I really have no idea if any kind of mental healthcare would've helped this Loughner kid. If he'd been required to spend any time under psychiatric care, the flashing red alarm bells might've sounded loud enough to get him some serious mental healthcare. But even then, it might not have stopped him from eventually killing.

To me, the key is gun access. Take that away and the mental intent to kill becomes much harder to easily enact. Someday, maybe U.S. voters will realize the reason our violent crime rate is so many orders of magnitude greater than countries with strict gun control is within our power to change.

Until then, one of our UT rep's (Chaffetz) says he will now be carrying his own gun when he meets the public (not a big change for him since he was already doing that here in UT, just not in DC). Rep King (R-NY) wants to make it illegal to carry a firearm within 1,000-ft of any elected official. I am totally offended by that. Is his right to live without being gunshot greater than mine or anyone else's? Why does he rate the 1,000-ft safety zone and not every citizen?

D.K. Raed said...

BTW, I can hardly look at that mugshot photo. Anderson Cooper called it ghoulish. Chris Matthews said it might keep people up at night. I keep thinking, Uncle Fester (Addams). Creeeepy!

Vol-E said...

Two quick reactions.

First, this should, once and for freaking ALL, give lie to the idea that if everybody went around "packin'" public tragedies like this could be averted. I'm sure more than one person in that crowd (other than Loughner) had a gun. Statistically, it seems like a certainty. But nobody drew one. Loughner was brought down by simple physical force. More crimes are solved and averted by such things as anonymous phone calls and random chance than mythical John Wayne heroics. If Limbaugh or Beck had been in that crowd, their next stop, if not the hospital, would have had to be at home, for a change of underwear.

Second, the mental-health dilemma is so politicized, I despair at our ever arriving at a consensus that saves lives. Throughout the 1970s and beyond, the notion that anyone could be detained because of their mental status became a trope of horror ("Snake Pit," "Cuckoo's Nest," etc.). While emptying the large hospitals was a sound idea in terms of both the human and fiscal consequences, somebody (everybody) dropped the ball when it came to figuring out an alternative. Mental illness still carries such a stigma that no one wants to touch it. If there had been stronger mechanisms in place for reporting someone like Loughner and getting him "taken out of circulation," people would still have hesitated because the vast majority of us don't want to be "that person" who deprived someone else of their liberty. It's one thing to see someone tried and convicted for the objective reality of having committed a crime (which is why it's almost a relief for some who knew Loughner that he did something he CAN be "put away" for), but quite another to point a finger and say "This person is 'crazy' and unfit to be in society." It's too easy to look into a mirror and say "Aren't we all a little 'crazy,' when you think about it? Who are we to judge?" Mental health is still too inexact a science.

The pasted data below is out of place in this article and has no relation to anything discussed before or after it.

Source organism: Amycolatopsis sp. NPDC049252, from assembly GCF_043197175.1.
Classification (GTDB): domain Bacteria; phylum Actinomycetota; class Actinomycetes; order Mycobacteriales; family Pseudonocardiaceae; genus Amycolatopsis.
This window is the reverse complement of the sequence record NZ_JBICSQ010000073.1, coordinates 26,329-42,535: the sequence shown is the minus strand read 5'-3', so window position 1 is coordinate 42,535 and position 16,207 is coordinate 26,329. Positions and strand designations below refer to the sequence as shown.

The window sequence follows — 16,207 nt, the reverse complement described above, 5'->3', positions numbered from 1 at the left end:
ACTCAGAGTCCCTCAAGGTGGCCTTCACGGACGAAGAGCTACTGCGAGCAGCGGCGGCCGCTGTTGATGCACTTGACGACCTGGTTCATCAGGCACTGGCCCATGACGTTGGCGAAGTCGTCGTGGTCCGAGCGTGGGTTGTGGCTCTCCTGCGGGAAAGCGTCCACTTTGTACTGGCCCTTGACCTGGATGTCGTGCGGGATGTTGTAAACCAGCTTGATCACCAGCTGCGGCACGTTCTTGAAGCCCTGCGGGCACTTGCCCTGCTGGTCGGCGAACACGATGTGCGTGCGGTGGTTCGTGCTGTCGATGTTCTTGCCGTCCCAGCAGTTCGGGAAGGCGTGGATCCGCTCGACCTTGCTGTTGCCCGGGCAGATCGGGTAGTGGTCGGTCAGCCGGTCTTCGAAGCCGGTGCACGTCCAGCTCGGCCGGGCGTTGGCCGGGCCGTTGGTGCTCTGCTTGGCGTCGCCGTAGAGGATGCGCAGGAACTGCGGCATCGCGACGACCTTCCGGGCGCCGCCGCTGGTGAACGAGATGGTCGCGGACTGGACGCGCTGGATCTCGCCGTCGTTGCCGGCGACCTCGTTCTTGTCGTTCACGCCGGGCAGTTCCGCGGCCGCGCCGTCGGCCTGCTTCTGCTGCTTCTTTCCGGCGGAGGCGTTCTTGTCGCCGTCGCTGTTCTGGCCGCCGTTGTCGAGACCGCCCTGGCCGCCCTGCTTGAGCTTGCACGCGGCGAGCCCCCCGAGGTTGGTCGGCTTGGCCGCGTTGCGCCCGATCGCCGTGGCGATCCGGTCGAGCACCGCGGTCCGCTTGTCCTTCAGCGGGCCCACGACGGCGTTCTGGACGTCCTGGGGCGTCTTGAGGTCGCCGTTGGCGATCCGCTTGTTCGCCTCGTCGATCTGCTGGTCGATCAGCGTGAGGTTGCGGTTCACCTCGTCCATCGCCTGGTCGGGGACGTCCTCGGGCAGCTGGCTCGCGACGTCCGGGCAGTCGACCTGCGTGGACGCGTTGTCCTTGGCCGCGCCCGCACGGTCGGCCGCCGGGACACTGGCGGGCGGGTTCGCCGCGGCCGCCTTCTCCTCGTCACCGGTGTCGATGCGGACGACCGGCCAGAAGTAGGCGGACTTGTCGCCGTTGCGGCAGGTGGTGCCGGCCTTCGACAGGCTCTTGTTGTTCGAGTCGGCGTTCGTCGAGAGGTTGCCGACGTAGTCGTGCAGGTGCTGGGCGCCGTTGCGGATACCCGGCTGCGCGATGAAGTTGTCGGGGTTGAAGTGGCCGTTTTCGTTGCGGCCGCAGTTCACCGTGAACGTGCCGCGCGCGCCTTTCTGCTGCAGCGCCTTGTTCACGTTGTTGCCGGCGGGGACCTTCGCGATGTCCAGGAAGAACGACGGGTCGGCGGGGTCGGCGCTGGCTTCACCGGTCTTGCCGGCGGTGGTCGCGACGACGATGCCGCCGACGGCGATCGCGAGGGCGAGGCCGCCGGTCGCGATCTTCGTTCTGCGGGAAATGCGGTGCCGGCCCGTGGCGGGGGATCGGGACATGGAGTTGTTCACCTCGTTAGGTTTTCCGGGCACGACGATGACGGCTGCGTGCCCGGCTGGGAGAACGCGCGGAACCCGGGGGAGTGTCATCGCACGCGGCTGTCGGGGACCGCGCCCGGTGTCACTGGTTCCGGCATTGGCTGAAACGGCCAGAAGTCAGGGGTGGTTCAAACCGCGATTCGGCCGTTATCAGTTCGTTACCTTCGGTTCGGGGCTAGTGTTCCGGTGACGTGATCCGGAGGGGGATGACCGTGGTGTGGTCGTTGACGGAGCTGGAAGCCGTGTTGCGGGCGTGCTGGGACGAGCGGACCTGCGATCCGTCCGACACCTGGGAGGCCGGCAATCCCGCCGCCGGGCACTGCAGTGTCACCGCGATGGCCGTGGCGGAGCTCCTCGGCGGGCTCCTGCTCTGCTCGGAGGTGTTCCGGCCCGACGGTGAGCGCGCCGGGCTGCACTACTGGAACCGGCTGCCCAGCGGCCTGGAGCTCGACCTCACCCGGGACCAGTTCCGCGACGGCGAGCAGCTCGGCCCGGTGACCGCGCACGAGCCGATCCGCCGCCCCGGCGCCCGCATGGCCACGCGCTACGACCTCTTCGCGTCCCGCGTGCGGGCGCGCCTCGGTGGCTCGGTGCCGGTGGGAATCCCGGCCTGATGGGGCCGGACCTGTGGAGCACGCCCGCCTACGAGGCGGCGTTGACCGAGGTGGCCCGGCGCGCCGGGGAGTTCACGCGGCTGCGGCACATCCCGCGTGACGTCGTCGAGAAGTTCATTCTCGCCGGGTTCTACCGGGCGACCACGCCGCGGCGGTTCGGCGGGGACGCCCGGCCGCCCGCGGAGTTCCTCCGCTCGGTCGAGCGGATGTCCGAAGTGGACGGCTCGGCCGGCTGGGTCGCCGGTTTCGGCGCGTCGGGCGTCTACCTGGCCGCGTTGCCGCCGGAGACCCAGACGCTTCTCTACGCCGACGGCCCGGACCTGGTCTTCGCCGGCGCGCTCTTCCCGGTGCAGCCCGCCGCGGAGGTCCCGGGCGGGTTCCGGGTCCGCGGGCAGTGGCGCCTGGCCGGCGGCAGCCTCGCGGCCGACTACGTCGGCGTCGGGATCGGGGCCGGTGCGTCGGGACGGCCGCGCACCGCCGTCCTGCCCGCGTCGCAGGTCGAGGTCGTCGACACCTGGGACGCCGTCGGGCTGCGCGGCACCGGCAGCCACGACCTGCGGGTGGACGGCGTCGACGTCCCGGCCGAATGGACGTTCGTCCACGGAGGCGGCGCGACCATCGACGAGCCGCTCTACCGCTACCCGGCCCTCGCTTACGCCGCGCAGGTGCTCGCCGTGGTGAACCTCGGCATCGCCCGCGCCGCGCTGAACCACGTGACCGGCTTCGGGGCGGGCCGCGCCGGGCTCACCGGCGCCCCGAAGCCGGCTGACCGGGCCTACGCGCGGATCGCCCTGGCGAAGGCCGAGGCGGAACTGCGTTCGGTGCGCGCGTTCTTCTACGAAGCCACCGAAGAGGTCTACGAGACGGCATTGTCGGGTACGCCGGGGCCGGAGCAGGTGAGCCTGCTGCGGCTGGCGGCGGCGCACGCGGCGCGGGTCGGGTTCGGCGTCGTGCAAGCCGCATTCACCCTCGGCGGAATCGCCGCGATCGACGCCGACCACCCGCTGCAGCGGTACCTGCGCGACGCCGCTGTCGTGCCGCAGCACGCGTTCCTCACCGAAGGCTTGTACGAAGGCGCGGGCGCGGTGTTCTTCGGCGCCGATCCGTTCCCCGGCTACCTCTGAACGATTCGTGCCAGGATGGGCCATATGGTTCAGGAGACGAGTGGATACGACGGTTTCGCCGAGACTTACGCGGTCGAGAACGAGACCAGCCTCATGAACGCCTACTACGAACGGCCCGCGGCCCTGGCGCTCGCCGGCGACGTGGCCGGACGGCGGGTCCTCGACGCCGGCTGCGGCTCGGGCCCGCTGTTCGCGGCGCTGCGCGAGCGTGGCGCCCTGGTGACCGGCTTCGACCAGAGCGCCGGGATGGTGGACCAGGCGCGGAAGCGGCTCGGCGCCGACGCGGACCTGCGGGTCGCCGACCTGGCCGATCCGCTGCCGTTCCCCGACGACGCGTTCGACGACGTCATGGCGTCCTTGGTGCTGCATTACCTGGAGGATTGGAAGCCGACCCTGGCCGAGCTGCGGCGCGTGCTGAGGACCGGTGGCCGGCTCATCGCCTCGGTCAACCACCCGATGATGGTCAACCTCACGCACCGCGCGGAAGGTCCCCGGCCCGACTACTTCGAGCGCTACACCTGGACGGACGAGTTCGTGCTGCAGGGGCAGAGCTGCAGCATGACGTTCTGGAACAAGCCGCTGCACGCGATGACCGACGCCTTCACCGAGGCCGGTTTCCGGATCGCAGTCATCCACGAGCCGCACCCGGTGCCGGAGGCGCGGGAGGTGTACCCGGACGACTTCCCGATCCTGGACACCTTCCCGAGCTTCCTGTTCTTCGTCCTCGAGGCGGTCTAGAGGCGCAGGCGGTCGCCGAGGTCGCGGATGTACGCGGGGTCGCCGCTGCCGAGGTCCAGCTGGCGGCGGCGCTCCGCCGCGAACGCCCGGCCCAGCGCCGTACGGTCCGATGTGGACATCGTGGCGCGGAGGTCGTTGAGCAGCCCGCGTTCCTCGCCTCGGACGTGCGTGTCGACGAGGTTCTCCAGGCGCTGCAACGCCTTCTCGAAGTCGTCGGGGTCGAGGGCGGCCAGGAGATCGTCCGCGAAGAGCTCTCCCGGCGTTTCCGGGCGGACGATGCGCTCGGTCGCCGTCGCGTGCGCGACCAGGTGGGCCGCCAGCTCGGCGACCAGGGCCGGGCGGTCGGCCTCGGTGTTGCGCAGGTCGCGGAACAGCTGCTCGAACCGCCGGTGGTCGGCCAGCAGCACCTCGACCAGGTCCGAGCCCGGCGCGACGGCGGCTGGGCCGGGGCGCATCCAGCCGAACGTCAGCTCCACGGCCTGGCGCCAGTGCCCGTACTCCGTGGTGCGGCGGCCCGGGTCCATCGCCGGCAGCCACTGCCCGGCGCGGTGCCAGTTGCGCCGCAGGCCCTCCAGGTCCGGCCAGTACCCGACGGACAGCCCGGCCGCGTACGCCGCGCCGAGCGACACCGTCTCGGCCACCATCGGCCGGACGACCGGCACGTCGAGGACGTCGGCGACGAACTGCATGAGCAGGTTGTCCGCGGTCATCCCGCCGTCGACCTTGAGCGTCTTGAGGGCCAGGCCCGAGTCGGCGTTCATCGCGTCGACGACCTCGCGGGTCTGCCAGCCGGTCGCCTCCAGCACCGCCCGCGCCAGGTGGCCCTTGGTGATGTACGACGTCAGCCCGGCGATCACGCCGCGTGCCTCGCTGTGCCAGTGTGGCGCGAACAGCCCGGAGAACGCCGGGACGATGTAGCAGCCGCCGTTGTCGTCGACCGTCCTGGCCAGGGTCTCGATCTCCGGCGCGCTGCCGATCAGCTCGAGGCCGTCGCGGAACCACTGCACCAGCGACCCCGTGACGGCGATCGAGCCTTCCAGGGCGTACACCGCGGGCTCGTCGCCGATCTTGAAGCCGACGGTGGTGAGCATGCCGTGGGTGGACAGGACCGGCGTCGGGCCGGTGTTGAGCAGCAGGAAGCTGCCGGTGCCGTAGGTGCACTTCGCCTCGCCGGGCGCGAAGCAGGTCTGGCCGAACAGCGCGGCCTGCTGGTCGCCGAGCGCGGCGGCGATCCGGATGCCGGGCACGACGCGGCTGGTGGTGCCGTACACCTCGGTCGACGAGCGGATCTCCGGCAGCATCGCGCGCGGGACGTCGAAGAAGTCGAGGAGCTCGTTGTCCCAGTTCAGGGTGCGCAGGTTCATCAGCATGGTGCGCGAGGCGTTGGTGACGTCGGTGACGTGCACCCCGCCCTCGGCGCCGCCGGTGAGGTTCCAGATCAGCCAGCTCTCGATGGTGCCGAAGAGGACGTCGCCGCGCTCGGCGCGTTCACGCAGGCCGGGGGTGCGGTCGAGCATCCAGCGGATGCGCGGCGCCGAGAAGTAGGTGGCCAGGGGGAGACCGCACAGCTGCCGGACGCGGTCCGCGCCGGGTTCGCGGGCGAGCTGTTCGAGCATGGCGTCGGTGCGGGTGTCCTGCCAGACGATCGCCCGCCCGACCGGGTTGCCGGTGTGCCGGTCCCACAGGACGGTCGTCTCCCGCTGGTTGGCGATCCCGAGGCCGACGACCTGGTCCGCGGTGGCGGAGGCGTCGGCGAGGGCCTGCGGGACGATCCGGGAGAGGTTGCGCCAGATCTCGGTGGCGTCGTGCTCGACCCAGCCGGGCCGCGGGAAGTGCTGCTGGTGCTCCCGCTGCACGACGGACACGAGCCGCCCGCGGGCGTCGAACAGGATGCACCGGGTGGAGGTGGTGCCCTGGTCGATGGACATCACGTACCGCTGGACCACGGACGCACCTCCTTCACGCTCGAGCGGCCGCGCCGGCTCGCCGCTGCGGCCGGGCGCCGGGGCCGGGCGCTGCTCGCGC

Fran said...

DK ~ 20/20 hindsight is a great thing... but I know as a parent, if my adult child was suspended from College & the college requires a mental eval to return.... that would have been a red flag.
It would have caused me to take action.

It's true Reagan heartlessly threw those needing mental health care assistance under the bus in a cost cutting measure...(oops! instead he increased the debt by $1.9 trillion!)

Clearly the easy access to guns + instability + fanning of flames by Palin & the rabid right, resulted in this mass murder.

As for Congress members packing guns... turns out DeFazio has a concealed permit as well.

Great! Who the hell wants to go to a freaking town hall meeting that will be a shootout?
Besides I found DeFazio's town hall meeting are him yammering on & on & not giving We the People time to ask him questions.

I agree w your perspective.... the politicians will live in a protected bubble??
the rest of us schmucks need to fend for ourselves.

VolE- Thanks for making me laugh w your underwear reference! LOL!
You are right- regular people did things like knock the shooter down with a folding chair & physically jump on top of him & hold him down. Another kicked the gun away, another grabbed the magazine of bullets he was going to reload with.

It is a fine line in knowing if someone is just different & harmless & a powderkeg about to blow. If there is no safety net or process set up to screen & help-- then the help comes AFTER
the disaster.

You start to see a pattern of people who were troubled- there were red flags along the way, then they snap.

How do we break this cycle?

enigma4ever said...

I have nothing to add....you and dk pretty much said all that was on mind...thank you...